Report: Eight Ironworkers Will Plead Guilty
Newsworks reports that eight of the 12 Ironworkers charged with intimidating non-union contractors through violence and vandalism will plead guilty in the case.
The remaining four are scheduled to go to trial in January, but Assistant U.S. Attorney Robert Libermore refused to say if any of the plea agreements would result in testimony at that trial.
They were accused of conspiring to intimidate non-union contractors, often by vandalizing their work sites and sometimes by beating non-union workers.
“They would go to the construction site and use sledge hammers to smash the anchor bolts, which is part of the foundation of the construction site,” Livermore said, “causing tens of thousands of dollars in damage and significantly delaying the construction project.”
Among the acts in question: Arson of the under-construction Quaker meetinghouse in 2012.
The U.S. Attorney’s office says two of the suspects pleaded in court on Monday.
Francis Sean O’Donnell, 43, of Warminster, PA pleaded guilty to RICO conspiracy, conspiracy to maliciously damage property by means of fire, and attempted maliciously damaging property by means of fire. During the offense conduct, O’Donnell acted as a business agent for the Ironworkers Local 401 and participated in more than 10 extortions or attempted extortions with the intent to force non-union contractors to hire union labor. O’Donnell recruited other members of the Ironworkers Local 401, whom he called his “Shadow Gang,” to assist him in these crimes. If a contractor refused to hire union labor, O’Donnell and the “Shadow Gang” typically would enter a non-union construction site at night, use sledgehammers to destroy anchor bolts, and cause tens of thousands of dollars in damage.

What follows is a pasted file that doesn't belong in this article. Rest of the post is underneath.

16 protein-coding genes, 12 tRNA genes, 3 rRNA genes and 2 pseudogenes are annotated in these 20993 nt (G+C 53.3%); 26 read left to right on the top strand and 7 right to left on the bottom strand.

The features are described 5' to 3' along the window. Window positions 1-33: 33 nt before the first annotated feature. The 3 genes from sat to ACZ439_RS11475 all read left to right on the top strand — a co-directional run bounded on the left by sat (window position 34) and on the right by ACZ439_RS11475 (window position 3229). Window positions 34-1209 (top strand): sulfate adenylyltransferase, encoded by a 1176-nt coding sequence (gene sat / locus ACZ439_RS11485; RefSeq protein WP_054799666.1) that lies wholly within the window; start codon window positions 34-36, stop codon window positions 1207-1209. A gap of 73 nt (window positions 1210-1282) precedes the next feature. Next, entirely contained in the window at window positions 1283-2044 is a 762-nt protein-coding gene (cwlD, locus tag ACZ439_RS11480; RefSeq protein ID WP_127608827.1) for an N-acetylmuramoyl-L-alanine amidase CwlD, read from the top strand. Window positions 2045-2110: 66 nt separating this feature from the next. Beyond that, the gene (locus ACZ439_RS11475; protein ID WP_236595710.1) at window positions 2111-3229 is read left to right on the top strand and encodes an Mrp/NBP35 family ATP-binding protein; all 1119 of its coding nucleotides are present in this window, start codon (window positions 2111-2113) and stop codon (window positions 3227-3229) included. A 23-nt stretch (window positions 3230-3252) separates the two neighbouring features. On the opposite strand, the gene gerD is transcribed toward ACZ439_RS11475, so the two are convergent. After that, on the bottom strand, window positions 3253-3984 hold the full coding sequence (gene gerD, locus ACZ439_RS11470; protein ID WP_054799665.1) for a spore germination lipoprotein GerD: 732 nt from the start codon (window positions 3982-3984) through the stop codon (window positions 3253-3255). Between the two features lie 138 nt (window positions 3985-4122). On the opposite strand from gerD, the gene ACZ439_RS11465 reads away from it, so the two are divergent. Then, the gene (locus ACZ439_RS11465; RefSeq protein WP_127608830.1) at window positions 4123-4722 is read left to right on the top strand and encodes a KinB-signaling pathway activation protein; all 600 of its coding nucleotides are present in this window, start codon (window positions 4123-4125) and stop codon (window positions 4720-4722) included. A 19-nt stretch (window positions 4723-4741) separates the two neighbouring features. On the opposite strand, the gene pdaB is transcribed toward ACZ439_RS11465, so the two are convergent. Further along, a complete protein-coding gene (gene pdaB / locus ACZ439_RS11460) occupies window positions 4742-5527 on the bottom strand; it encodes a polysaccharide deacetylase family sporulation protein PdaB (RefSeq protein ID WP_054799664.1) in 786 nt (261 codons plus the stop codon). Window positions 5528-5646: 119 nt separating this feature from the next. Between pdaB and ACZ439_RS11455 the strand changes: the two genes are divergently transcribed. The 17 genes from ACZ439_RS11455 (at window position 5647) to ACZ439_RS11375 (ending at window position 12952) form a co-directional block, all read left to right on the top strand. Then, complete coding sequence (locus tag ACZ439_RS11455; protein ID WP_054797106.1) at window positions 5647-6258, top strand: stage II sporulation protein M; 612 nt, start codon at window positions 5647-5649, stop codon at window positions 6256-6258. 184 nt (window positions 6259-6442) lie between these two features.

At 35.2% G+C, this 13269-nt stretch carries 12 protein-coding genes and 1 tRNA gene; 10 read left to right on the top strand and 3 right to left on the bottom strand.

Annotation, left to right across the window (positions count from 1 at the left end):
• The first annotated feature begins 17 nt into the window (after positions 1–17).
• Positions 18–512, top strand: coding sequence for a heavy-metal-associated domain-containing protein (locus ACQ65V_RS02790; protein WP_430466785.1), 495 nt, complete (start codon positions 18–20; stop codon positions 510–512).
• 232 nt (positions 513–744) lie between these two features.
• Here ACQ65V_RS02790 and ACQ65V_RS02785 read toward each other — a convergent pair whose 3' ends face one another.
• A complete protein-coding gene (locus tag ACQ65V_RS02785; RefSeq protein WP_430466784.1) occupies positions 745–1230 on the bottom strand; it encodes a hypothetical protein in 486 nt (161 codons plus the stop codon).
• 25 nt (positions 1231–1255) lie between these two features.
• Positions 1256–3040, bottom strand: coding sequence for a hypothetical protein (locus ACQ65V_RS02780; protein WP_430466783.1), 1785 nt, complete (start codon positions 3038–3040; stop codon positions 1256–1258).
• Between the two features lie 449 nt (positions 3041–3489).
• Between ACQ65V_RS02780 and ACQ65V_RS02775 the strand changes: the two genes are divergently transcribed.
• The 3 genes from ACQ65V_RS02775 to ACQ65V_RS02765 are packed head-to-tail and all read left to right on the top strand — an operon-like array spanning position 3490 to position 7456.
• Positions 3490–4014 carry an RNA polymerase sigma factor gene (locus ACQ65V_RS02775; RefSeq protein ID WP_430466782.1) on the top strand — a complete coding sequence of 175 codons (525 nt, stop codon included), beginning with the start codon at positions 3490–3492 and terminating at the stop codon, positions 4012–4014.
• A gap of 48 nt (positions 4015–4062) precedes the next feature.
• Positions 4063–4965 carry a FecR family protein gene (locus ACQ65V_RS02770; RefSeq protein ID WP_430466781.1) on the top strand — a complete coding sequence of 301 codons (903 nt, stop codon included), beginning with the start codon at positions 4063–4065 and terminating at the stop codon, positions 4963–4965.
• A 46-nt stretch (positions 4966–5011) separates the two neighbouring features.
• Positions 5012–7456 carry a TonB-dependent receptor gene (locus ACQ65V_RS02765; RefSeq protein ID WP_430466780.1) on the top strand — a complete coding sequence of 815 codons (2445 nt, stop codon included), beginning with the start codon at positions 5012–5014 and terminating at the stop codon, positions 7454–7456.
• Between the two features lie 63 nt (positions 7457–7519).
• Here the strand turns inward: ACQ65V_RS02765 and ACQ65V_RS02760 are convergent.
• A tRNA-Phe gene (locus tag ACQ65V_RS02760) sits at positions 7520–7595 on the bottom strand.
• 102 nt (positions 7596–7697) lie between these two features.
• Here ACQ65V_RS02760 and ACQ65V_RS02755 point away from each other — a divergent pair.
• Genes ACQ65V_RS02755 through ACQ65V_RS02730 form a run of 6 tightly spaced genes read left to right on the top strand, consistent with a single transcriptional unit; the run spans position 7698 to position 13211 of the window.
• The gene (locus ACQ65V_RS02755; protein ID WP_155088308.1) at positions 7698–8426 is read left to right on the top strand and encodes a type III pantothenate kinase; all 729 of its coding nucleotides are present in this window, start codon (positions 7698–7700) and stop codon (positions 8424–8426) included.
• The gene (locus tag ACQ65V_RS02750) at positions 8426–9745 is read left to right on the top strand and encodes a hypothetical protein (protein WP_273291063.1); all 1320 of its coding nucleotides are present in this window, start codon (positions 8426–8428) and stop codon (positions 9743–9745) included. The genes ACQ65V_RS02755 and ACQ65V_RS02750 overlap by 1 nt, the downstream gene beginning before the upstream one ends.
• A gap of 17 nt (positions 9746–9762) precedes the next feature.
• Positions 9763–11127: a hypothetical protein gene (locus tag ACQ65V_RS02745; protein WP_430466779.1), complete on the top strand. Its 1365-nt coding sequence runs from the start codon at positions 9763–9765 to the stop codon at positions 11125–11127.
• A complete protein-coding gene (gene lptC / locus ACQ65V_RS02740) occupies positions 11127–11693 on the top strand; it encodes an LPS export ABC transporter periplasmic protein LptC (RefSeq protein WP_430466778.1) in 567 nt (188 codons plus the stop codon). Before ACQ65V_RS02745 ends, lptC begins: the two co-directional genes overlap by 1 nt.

William Gillin, 43, of Philadelphia, PA pleaded guilty to RICO conspiracy, maliciously damaging property by means of fire, use of fire to commit a felony, maliciously damaging property by means of fire, conspiracy to maliciously damage property by means of fire, and attempted maliciously damaging property by means of fire. Gillin participated in a series of incidents on behalf of the Ironworkers Local 401 as part of the plan by the defendants to force non-union contractors to hire union labor. Specifically, Gillin admitted that he participated in the Quaker Meetinghouse arson, an arson on Grays Avenue in Philadelphia, and an attempted arson in Malvern as well as other episodes – all in retaliation for the contractors failure to hire union ironworkers.
The two men are scheduled to be sentenced in January.